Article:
He had us from the first “Nanu Nanu.” He grabbed hold of our hearts by way of our funny bones the first time we saw his performance, and he never let us go.
Robin Williams was a comic elf who literally brought joy to the world. It was amazing that so many hilarious characters were all the creations of this one hysterical man: Mork & Mindy’s Mork from Ork, Good Morning Vietnam‘s Adrian Cronauer, Mrs. Doubtfire’s Mrs. Doubtfire, the upbeat doctor in Patch Adams, the Genie from Aladdin, Mr. Keating from Dead Poet’s Society, and Armand Goldman in The Birdcage. I particularly recall him saying to a shy student in Dead Poets Society, “Are you a man or an amoeba?“ Need courage sometime? Think of that one. I always do. How about the advice he gave to a dancer as a nightclub choreographer in The Birdcage? “You do an eclectic celebration of the dance! You do Fosse, Fosse, Fosse! You do Martha Graham, Martha Graham, Martha Graham! Or Twyla, Twyla, Twyla! Or Michael Kidd, Michael Kidd, Michael Kidd, Michael Kidd! Or Madonna, Madonna, Madonna!… but you keep it all inside.” How about the look on his face as the troops passed by on their way into the combat zone in Good Morning Vietnam? Or the sad patient he cheered up and brought back to the land of the living by putting her into a pool full of noodles in Patch Adams?
My favorite story about Robin Williams is one that isn’t well known. One of my former bosses, Richard Kurtti, had lived in San Francisco. He and his wife saw Robin Williams and his wife in an indoor flea market. I have a feeling that Robin saw, in Richard, a kindred spirit, since he’s also a fun guy. For an hour they apparently all ran around the flea market, following one another, making faces, sneaking up on each other, peeking around corners of stalls, and having a grand old time, turning the place into a venue of impromptu street theater.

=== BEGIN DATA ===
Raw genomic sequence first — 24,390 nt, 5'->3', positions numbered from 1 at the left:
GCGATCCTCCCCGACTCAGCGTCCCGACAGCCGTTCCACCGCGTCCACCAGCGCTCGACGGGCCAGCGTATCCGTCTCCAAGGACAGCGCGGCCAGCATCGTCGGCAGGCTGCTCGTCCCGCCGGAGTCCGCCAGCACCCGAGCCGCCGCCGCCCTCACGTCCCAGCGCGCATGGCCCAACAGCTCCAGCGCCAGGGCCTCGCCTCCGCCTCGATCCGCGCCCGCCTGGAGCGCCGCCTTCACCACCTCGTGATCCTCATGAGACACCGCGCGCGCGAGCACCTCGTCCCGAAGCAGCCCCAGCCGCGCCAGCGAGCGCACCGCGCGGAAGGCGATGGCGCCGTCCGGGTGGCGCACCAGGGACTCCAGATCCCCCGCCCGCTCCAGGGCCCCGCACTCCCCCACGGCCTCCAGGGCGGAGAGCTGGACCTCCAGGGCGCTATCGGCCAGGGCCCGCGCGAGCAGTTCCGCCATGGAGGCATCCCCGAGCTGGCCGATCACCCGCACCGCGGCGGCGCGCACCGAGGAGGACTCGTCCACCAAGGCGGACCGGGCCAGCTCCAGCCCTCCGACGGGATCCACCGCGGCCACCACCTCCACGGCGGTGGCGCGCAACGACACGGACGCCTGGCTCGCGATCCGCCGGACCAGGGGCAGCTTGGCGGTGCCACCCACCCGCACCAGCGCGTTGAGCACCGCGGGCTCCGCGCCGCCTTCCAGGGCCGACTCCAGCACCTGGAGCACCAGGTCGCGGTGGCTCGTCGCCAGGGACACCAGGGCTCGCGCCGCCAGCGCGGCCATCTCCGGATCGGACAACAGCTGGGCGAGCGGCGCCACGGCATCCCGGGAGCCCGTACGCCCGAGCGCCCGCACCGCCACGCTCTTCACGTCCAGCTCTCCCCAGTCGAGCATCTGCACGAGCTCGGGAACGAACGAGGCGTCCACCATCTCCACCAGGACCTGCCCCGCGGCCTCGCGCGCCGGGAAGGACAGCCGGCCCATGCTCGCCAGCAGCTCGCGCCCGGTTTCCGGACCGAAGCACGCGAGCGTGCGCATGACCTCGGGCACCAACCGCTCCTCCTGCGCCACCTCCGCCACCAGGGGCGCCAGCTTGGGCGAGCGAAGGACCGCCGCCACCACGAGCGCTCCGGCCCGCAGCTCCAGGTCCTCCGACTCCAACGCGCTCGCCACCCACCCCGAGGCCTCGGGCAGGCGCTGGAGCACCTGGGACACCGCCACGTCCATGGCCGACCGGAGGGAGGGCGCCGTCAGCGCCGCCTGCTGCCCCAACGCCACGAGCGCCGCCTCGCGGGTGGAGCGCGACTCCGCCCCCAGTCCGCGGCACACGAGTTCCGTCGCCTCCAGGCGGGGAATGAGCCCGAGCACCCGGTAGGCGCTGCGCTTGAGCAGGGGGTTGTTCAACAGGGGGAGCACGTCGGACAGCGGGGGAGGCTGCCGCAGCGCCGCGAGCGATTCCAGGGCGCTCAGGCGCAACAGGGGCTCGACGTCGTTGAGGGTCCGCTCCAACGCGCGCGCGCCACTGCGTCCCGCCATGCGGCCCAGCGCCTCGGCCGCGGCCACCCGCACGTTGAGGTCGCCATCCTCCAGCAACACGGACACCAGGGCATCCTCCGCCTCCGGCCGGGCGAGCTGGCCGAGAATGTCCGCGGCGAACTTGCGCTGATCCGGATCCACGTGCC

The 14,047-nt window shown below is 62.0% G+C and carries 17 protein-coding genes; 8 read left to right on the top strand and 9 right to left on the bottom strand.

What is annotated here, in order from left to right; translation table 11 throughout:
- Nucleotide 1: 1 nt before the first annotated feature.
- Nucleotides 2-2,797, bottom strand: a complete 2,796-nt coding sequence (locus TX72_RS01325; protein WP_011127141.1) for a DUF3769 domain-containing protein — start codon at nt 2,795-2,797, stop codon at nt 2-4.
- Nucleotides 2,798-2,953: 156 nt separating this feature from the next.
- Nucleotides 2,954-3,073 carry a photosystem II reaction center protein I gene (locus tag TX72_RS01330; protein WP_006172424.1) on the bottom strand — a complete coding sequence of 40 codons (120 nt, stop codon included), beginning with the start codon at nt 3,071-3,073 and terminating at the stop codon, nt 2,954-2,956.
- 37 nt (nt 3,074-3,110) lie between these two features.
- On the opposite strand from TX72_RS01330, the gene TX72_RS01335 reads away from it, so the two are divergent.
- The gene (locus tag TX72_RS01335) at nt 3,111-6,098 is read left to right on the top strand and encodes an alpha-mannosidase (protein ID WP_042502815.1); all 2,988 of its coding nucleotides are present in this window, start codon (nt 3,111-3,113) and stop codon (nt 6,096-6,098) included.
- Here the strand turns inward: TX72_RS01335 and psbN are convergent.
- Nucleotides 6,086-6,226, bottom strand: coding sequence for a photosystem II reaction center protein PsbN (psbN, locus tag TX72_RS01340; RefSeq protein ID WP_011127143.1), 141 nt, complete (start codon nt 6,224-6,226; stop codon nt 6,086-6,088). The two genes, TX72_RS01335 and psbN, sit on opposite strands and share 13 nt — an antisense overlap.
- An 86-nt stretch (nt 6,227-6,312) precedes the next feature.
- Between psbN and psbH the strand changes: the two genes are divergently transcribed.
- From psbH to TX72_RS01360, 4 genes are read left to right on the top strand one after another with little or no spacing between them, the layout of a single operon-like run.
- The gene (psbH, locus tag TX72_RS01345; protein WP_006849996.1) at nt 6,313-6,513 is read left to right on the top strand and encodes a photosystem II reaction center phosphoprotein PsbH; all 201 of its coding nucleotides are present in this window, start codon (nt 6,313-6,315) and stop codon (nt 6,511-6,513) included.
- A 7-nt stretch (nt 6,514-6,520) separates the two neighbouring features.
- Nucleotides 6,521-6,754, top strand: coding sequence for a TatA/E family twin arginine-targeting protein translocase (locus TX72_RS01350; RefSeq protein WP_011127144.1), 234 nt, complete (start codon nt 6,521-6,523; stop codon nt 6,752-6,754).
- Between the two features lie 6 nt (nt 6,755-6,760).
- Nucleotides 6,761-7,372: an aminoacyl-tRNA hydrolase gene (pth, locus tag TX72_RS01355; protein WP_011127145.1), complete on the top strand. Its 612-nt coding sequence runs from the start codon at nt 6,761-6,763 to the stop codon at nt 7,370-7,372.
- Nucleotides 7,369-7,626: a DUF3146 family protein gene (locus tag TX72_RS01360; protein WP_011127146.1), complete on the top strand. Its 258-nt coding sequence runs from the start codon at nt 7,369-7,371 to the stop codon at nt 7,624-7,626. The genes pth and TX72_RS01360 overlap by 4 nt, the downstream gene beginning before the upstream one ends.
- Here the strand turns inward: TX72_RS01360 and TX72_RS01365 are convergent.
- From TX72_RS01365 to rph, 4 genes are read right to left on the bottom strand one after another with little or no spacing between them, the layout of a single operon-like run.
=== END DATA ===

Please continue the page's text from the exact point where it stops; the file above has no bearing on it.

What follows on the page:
He also was a member of the USO, something I did not know until seeing the news this morning. He went all over the world, entertaining our troops. There’s a special place in the hearts of Americans for any entertainer who joins the USO. Robin Williams, larger than life even in this instance, didn’t stop at just performing in USO shows, however. He stuck around the bases after the shows were over, visiting the members of the armed forces who were on duty and couldn’t attend his show, as a result, going out of his way to make an effort to entertain them, too. He’s being called “The Bob Hope of Our Generation.”
I am so sorry to hear of the suicide of Robin Williams. This brilliant shining light of a man brought so much light and fun to the rest of us! This good man’s death is such a loss to the world. I just wholeheartedly wish that someone had found a pool full of noodles that could have cheered him up – in time.